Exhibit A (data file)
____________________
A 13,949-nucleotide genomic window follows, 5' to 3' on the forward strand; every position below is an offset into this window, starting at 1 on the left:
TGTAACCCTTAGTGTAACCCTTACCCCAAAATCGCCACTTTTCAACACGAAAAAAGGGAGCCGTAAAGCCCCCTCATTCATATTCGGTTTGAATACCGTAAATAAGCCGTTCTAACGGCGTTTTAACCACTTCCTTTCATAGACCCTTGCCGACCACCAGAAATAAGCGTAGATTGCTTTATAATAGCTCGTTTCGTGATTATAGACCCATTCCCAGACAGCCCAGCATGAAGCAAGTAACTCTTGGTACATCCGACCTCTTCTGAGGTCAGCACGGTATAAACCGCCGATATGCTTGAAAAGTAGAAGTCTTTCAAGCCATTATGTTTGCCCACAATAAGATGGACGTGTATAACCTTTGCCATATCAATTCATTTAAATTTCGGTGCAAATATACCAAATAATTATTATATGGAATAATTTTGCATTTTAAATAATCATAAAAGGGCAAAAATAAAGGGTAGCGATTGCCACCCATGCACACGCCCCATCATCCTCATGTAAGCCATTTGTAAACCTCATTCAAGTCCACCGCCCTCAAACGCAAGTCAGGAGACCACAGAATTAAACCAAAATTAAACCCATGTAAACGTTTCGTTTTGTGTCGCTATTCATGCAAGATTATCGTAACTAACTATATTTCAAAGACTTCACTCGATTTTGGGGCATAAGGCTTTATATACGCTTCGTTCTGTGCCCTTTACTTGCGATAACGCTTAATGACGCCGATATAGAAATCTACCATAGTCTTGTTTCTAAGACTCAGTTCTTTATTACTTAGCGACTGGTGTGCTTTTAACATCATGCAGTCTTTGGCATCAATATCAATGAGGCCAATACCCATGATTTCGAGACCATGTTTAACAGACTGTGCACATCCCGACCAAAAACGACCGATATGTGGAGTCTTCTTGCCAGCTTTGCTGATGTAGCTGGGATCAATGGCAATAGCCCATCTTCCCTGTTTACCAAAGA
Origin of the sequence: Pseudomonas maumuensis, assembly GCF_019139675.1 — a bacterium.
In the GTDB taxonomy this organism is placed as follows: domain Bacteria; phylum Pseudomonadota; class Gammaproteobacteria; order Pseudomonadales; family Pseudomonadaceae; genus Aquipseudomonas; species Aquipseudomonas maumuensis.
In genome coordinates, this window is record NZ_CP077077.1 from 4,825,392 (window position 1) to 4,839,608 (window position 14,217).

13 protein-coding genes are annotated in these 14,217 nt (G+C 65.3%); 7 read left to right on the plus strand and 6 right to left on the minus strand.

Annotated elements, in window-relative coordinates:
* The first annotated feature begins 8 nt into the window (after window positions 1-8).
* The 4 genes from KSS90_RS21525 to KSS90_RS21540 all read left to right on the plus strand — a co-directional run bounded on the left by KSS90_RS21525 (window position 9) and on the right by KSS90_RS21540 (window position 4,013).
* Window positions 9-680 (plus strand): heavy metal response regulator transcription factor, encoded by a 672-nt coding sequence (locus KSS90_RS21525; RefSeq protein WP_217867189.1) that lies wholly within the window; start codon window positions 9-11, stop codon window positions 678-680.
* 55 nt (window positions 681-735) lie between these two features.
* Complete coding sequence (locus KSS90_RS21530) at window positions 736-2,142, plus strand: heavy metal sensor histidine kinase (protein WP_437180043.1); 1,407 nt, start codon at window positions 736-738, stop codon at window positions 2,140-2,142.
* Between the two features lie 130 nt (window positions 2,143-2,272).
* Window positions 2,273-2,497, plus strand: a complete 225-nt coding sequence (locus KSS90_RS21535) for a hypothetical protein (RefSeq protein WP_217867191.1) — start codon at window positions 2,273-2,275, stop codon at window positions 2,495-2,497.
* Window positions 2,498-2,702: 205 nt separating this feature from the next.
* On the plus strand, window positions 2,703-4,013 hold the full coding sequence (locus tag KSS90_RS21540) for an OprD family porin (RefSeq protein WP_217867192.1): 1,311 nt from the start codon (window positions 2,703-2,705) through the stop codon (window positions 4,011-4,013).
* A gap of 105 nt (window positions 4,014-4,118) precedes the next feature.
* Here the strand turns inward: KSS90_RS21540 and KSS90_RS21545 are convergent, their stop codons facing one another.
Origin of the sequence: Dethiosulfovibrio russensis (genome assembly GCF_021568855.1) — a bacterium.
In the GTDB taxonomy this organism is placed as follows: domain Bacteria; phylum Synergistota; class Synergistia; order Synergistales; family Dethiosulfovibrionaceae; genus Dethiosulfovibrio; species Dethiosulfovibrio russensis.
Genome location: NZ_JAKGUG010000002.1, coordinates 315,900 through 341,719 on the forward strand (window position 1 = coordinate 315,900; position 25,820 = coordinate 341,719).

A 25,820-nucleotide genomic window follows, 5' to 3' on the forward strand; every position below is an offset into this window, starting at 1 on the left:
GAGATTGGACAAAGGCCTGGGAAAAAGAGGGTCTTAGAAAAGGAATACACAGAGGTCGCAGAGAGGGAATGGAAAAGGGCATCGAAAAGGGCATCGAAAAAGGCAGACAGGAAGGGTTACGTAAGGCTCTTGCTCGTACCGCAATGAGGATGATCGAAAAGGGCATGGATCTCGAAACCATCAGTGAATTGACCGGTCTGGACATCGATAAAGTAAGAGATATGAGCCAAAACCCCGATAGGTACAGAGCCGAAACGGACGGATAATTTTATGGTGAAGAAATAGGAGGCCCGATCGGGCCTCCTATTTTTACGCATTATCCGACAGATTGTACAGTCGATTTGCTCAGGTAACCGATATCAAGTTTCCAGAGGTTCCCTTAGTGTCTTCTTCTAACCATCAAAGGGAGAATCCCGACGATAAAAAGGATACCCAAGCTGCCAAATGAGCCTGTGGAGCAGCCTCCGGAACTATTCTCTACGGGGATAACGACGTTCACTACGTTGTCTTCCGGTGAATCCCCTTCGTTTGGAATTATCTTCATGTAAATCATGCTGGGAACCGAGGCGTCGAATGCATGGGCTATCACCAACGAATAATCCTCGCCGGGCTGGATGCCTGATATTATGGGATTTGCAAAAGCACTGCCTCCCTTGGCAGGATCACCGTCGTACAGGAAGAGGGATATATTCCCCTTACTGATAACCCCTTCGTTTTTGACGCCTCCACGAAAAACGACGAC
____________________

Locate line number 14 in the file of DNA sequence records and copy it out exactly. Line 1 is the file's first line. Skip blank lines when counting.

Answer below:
* Window positions 2,273-2,497, plus strand: a complete 225-nt coding sequence (locus KSS90_RS21535) for a hypothetical protein (RefSeq protein WP_217867191.1) — start codon at window positions 2,273-2,275, stop codon at window positions 2,495-2,497.